"The great thing in this world is not so much where we stand, as in what direction we are moving."
Oliver Wendell Holmes
Physician, professor, poet
This weekend, I'll encourage my children to make resolutions for the new year.
For nearly 10 years, I've given each of them a three-inch strip of paper and asked them to list three actions they wanted to improve upon. During their elementary and early middle-school years, they thought the process was fun and a necessary addition to our New Year Eve’s celebration. Their resolutions focused on “be nice,” “play fair,” and “don’t fight as much.”
When I added more specific guidelines to the slips of paper -- “This year, I will…”, “One thing I want to get better at is …,” and “One new thing I want to learn is …” -- my husband and I got to know a little more about each individual’s interests and the person he/she wanted to become. One wanted to learn how to play tennis, another wanted to make it to the state piano contest, and the third wanted to be a better writer. My children heard me say that I wanted to learn how to knit and that my husband wanted to train for, and participate in, the ride-across-Iowa bicycling event. We've never used the SMART acronym (Specific, Measurable, Realistic, Time-bound) in writing our resolutions, but the three guidelines helped us create more specific goals. And those goals introduced us to new skills and opportunities for spending time together.
Then the children became teenagers and, remembering previous years’ resolutions that had not been met (most often, mine), began to take the process a little less seriously. They penciled in answers simply to appease me and, more often than not, their comments slid from serious to silly in less than three minutes.
But I persevered. I wanted to believe that those slips of paper would help them think beyond the day-to-day routines to the future months and years. That the words would give life to dreams and convert dreams into actions. Sometimes they did, but too often, the resolutions simply added activities to our schedules, coercing us into competitions we didn’t want and leading us to think that busy-ness was a marker of success.
Then, two years ago, I added a fourth prompt to the strips of paper -- “Last year, I’m proud I …" -- and I'm glad I did. As we reflected on the past year’s activities, this phrase helped us celebrate the triumphs and recognize what was gained from the challenges. Instead of counting medals, we focused on improvement. Instead of criticism for missed deadlines or failed efforts, we focused on the process, the path, and the journey to becoming a better person.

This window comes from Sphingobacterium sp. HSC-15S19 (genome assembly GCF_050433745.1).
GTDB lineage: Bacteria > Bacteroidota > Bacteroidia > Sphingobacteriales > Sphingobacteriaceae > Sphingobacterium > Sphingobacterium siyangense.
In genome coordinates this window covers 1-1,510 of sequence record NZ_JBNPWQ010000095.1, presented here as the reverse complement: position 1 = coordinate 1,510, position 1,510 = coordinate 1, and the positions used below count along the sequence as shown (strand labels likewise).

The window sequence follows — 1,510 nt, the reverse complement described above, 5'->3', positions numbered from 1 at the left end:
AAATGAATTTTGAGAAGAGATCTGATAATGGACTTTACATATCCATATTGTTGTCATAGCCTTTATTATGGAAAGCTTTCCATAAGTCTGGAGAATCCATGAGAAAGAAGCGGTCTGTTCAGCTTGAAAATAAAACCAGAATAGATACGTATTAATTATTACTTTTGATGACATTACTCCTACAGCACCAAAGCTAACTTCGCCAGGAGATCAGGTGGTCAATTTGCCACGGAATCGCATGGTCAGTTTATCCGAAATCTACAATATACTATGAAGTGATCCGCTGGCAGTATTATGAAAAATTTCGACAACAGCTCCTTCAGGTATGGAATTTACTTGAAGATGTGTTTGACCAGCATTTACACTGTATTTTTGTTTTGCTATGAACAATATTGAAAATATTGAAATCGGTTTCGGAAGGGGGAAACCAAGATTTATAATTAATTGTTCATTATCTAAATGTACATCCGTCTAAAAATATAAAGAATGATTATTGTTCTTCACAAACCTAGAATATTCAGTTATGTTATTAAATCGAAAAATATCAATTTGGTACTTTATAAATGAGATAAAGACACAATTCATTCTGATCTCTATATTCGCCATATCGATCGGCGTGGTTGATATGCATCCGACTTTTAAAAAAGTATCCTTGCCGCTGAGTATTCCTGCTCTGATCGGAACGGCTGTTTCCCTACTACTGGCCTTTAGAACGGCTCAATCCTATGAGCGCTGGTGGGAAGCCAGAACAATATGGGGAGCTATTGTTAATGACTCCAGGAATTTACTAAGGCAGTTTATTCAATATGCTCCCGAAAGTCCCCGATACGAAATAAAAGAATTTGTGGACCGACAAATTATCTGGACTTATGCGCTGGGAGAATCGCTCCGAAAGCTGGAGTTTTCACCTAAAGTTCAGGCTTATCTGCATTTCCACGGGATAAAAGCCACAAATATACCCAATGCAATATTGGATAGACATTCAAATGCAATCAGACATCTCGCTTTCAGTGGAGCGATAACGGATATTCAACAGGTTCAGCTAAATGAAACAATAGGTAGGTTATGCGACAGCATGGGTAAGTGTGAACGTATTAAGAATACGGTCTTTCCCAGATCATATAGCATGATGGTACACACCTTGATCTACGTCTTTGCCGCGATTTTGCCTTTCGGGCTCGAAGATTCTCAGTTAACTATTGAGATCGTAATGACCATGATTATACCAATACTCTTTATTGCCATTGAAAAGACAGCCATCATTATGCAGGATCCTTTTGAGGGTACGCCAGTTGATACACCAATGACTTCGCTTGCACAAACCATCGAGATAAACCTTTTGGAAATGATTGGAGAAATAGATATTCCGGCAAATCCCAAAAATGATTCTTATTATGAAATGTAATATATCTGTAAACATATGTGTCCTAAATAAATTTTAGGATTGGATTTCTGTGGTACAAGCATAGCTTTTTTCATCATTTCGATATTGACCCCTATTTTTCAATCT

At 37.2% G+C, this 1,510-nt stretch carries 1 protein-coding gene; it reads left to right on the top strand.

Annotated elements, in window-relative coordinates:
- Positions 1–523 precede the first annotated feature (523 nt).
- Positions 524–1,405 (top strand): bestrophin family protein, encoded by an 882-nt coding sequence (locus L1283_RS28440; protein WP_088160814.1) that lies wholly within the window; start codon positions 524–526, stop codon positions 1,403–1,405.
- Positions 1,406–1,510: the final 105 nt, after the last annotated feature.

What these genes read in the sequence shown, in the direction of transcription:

Similar, I think, to Oliver Wendell Holmes' comment, which in its entirety reads:
“I find the great thing in this world is not so much where we stand, as in what direction we are moving: To reach the port of heaven, we must sail sometimes with the wind and sometimes against it, but we must sail, and not drift, nor lie at anchor.”
This weekend, I'll encourage my children to make resolutions -- but we'll concentrate on sailing.
As a physician, Oliver Wendell Holmes is known for his position that the cause of puerperual fever was poor hygiene by the doctors and nurses. (Puerperual fever, or childbed fever, is an infection that can occur after a woman gives birth and which, in the 17th to mid-19th centuries, was tied to the high death rate of mothers.) His suggestions, in 1843, that infections would be prevented if a doctor wore clean clothing and washed his hands were ridiculed by his peers. After 10 years of practicing medicine, he spent the rest of his career as a professor at Harvard Medical School.
As a poet, he is best known for a poem he wrote when he was 21 years old. He wrote Old Ironsides as a protest about the destruction of the USS Constitution, the celebrated warship from the War of 1812. It was first published in the Boston Daily Advertiser and reprinted throughout the country. His poem sparked a public outcry demanding the ship be saved; it is now a national memorial at Charlestown Navy Yard in Boston.
He's also known for writing a series of essays that resembled conversations that could have occurred around the dining table between those who lived in a boardinghouse. The comments, above, were first published in 1831 in the New England Magazine (The Autocrat of the Breakfast-Table, Chapter IV). Twenty-five years later, he recreated the breakfast table series of essays for The Atlantic Monthly.